13 February 2019
By: Shefali Shah
In the early days of fitting your baby or young child with hearing aids, it is natural to wonder if s/he is hearing you and whether or not s/he really understands anything of what is being said. While this perspective is not unusual, it is critical that you discuss this with your Auditory-Verbal therapist at the earliest so that your deaf child receives all the support that s/he needs.
It is difficult to continue to chat with your deaf baby or young child, especially if you believe that s/he is not responding to you, to the extent that you need him or her to. Allow yourself to be guided by your Auditory-Verbal therapist’s insight into what your child is responding to and how these responses may be enhanced by modifying your interaction with your child. Most importantly, be transparent in what it is you are feeling that somehow dampens your enthusiasm “to keep at it.” Your Auditory-Verbal therapist is trained to guide you through this.
Every time your hearing- impaired child does not respond or does not seem to understand as you expect, remind yourself that children with normal hearing often do not understand either. However, their parents persist; they back-track to a point where their child was following the discussion and they re-inforce what they were saying or find toys, pictures or resources to explain the same concept. Then they follow-it up by ramping up the discussion/ language to where it originally was. Parents of children with normal hearing strategise: they do not simplify. Resist the temptation to simplify: it only slows down your child’s pace of learning.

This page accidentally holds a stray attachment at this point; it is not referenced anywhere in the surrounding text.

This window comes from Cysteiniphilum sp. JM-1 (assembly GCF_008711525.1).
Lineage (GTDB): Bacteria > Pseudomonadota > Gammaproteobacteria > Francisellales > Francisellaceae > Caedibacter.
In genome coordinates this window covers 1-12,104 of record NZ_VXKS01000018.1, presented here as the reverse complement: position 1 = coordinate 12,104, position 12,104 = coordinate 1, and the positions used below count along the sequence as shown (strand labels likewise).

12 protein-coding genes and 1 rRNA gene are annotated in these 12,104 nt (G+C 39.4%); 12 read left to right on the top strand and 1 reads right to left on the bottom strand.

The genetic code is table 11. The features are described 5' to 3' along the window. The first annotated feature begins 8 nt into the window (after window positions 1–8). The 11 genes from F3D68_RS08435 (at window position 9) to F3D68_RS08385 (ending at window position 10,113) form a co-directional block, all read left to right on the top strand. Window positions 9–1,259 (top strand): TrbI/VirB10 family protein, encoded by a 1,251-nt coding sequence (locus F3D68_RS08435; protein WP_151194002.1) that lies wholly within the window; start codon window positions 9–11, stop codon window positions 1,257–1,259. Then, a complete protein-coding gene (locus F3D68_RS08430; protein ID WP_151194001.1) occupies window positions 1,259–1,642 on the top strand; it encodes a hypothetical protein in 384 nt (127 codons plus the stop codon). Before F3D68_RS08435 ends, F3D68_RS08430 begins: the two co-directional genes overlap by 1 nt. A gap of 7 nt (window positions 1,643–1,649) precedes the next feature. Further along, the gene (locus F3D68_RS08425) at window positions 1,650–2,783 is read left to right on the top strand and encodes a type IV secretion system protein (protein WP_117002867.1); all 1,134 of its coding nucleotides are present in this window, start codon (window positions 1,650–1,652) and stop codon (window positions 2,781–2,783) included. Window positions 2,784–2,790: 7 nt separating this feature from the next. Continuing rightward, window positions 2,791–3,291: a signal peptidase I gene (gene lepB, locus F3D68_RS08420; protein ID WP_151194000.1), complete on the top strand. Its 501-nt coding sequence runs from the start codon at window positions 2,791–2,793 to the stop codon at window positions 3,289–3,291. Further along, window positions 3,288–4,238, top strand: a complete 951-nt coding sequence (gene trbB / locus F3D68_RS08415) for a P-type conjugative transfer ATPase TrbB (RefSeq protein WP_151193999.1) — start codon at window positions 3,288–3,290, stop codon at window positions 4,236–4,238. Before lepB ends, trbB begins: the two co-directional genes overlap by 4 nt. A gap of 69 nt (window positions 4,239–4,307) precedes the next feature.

The human brain is wired to follow enriched language that is complete in structure and meaningful to its situation, no matter how seemingly complex it may be. Conversation is the vehicle through which it is most naturally presented. Bathe your deaf child in the richness of everyday family conversation. Your child’s brain is similarly wired and will grow optimally when so stimulated.
The unit of learning is the thought; not the word. Therefore when the thought is couched in a complete phrase or sentence and tied to context, it is understood. As your hearing-impaired child’s comprehension of spoken language grows, s/he will understand in Auditory-Verbal Therapy sessions, what is said even when it is not directly tied to context or not specifically directed at her/him. This is called Overhearing. 90% of what children with normal hearing is learnt through overhearing.9Flexer, C.)
As you grow through the Auditory-Verbal Therapy service, you and your family will become comfortable in immersing your deaf child in the fullness of language and in capitalising on the many opportunities for optimising learning via listening alone.
You may marvel at how much your child’s siblings are benefitting from the Auditory-Verbal way too!